Annie Price

Can I give u an injection in your leg? You can stick it in my eye if it will help the pain.

I can remember looking at my twin sister at only 14 years old and thinking I don’t care if I don’t see the morning. It had taken many months of being in pain every minute of every day to reach this emotional low point and to this day I think maybe my own family didn’t realise just how ready to give in I was. I’m a fighter you see, the strong willed person who through the pain always has a smile on her face. I was diagnosed with Crohn’s disease at the age of 12, 6 months before my mum died, all in all a pretty duff year wouldn’t you say. I had several flare ups from this time up until the age of 18.

I’ve tried every medication possible suffered from all of the side effects they carry, sat and cried on the toilet more times than you could probably imagine, in fact I found a diary once that said: Breakfast, nothing. Lunch: half a slice of toast, Dinner: 2 biscuits. I’d visited the toilet 14 times during the day, 8 times through the night and vomited 12 times. At the bottom of the page it read “Not such a bad day today”. This wasn’t a sarcastic remark but an honest statement.

Over 7 years with every flare up I had immense pain, trying to live as normal a life as possible while being spaced out on various painkillers. That’s if I could brave leaving the house, I couldn’t move a step without being knowing exactly where the nearest toilet was. Throughout this time I managed to get 11 GCSE’s, and 3 and a half A-levels, I got the qualifications I needed to go to Uni.

Going to Uni was great fun, up ‘til all hours, happy hour, netball socials, assignment stress, in fact it provided the perfect cocktail to insure I had my worst flare up to date. I dropped out of Uni and ended up dropping down to 5 and a half stone, at 5’ 8” I looked emaciated. No medication was going to help me now and I ended up being prepped for surgery. It was a devastating feeling when even though I desperately needed surgery, due to my tiny weight the surgeon refused to operate. He was convinced that I was at too much of a risk of post op complications. I was fitted with a nasogastric tube and fed 24 hours a day with a high protein feed, several weeks later when I’d almost reached 6 stone the surgeon finally gave in.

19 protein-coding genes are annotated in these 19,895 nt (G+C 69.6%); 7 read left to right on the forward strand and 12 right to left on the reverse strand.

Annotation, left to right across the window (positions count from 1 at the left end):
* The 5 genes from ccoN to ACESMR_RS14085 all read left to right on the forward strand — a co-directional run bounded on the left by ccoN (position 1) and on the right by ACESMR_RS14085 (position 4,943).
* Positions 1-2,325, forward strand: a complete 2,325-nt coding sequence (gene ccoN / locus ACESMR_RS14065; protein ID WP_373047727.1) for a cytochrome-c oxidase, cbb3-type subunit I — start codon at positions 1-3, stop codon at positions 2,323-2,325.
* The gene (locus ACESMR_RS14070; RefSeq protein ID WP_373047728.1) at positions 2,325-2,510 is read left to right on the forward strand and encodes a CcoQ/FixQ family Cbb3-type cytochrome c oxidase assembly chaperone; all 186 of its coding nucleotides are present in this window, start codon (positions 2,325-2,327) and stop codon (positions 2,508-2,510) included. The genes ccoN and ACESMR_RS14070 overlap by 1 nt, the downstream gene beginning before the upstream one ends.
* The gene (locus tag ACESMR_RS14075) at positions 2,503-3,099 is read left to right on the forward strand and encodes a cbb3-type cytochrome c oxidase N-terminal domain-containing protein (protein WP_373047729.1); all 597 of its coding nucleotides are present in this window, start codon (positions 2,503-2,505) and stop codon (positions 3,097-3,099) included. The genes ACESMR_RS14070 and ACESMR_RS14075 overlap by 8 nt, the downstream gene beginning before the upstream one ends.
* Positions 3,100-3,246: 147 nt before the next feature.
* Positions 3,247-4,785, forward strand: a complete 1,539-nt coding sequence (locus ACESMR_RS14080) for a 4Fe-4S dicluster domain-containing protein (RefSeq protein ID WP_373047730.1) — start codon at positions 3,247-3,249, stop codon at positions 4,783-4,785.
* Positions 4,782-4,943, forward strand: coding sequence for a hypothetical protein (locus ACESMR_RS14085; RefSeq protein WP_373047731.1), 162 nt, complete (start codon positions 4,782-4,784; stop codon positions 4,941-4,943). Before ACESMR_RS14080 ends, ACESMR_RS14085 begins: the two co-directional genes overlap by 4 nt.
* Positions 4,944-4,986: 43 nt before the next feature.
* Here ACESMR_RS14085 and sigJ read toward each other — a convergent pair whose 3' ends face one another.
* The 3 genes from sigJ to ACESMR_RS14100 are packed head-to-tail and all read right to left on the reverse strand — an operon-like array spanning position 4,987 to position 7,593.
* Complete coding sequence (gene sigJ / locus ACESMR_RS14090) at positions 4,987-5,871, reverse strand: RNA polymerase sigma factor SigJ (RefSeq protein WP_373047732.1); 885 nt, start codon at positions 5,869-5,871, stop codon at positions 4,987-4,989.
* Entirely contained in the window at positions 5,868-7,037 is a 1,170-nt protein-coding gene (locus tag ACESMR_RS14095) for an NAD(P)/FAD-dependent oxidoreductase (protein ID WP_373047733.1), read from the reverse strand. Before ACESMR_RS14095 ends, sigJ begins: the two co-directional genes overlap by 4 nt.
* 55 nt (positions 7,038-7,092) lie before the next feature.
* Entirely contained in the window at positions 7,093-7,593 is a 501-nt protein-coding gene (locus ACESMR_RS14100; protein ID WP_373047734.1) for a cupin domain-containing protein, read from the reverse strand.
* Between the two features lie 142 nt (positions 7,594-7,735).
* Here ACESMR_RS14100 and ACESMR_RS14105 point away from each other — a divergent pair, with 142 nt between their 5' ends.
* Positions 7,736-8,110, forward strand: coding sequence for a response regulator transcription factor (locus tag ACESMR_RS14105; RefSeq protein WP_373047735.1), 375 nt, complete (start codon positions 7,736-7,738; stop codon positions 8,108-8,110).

I was given many possible outcomes of what they might do in theatre, to be honest with you I didn’t care. I did in fact wake up with an ileostomy and a vertical scar from an open wound. I couldn’t wait to change my bag, just to show I could, I was eager to go home. From the May to the September I’d been in hospital for all but probably two weeks. I couldn’t wait to get on with my life and I wanted to do it there and then!

Changing my bag now is as second nature as going for a wee, I’ve now got a degree and a brilliant career in a fast paced and stressful environment. I spend all day on my feet and just haven’t looked back. I’ve been on holidays abroad and absolutely love camping in the UK.

I have recently modelled in an Underwear and Swimwear show for a charity called Ostomy Lifestyle, where i had to walk down a catwalk wearing a tiny and very revealing underwear set! and do you know what? it didn’t phase me as I knew that with my hair curled, a full face of make up and with a 5’8”, size 8 figure, I knew no one was looking at the bag on my stomach and more to the point I didn’t care if they were!.

You can watch my video interview for Ostomy Lifestyle below.

I hope in doing it I made at least one person realise that after stoma surgery you can still look and feel amazing in your own skin.

From personal experience I know there has been several times that through the pain and the numerous humiliating toilet visits I didn’t care if I didn’t live to see another day. Now I’ve fought through and regained complete control over my life through the formation of my ileostomy.

I can now face every day with a smile, and I can honestly say right now I’m enjoying every minute.